“It is in accordance
with these observations, which denote, in fact,
the true character of our mission, that Monsieur Thiers has made the
following declarations on different points of our programme.
“Respecting the recognition of the Republic, Monsieur Thiers answers for its existence as long as he remains in power. A Republican state was put into his hands, and he stakes his honour on its conservation.”
Ay! it is precisely that which will not satisfy Paris—Paris sighing for peace and liberty. We have all the most implicit faith in Thiers’ honour. We are assured that the words, “French Republic” will head the white Government placards as long as he remains in power. But when Thiers is withdrawn from power—National Assemblies can be capricious sometimes—what assures us that we shall not fall victims to a monarchical or even an imperial restoration? Ghosts can appear in French history as well as in Anne Radcliffe’s novels. To attempt to consider the elected members who sit at Versailles as sincere Republicans is an effort beyond the powers of our credulity. You see that Thiers himself dares not speak his thoughts on what might happen were he to withdraw from power. Thus we find ourselves, as before, in a state of transition, and this state of transition is just what appals us. We address ourselves to the Assembly, and ask of it, “We are Republican; are you Republican?” And the Assembly pretends to be deaf, and the deputies content themselves with humming under their breaths, some the royal tune of “The White Cockade,” and others the imperial air of “Partant pour la Syrie.” This does not quite satisfy us. It is true that Thiers says he will maintain the form of government established in Paris as long as he possibly can; but he only promises for himself, and it results clearly from all this that we shall not keep the Republic long, since its definite establishment depends in fact on the majority in the Assembly, while the Assembly is royalist, with a slight sprinkle of imperialism here and there. But let us continue the reading of the reports.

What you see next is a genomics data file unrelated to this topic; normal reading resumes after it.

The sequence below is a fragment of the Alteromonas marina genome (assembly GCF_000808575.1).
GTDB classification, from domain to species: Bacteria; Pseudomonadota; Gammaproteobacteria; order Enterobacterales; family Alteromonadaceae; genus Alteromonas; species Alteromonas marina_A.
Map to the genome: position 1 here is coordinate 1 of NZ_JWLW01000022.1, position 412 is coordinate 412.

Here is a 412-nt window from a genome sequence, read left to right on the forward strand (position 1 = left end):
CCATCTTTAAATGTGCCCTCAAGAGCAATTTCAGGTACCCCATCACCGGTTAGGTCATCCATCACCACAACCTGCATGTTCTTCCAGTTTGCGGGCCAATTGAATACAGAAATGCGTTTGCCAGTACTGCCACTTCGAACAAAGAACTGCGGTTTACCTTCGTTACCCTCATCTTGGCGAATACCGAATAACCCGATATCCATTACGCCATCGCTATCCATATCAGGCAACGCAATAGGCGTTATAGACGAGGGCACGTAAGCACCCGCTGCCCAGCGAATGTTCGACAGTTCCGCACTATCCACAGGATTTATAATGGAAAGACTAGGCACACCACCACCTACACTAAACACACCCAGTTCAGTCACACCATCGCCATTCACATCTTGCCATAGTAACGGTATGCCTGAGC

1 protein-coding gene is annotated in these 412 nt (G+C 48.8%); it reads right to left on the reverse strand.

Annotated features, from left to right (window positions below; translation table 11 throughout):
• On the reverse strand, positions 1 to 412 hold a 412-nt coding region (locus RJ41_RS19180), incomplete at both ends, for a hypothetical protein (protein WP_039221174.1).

“Respecting the municipal franchise of Paris, Monsieur Thiers declares that Paris will enjoy its franchise on the same conditions as those of the other towns, according to a common law, such as will be set forth by the Assembly of the representatives of all France. Paris will have the common right, nothing less and nothing more.”
This again is little satisfactory. What will this common right be? What will the law set forth by the representatives of all France be worth? Once more we have the most entire confidence in Thiers. But have we the right to expect a law conformable to our wishes from an assembly of men who hold opinions radically opposed to ours on the point which is in fact the most important in the question—on the form of government?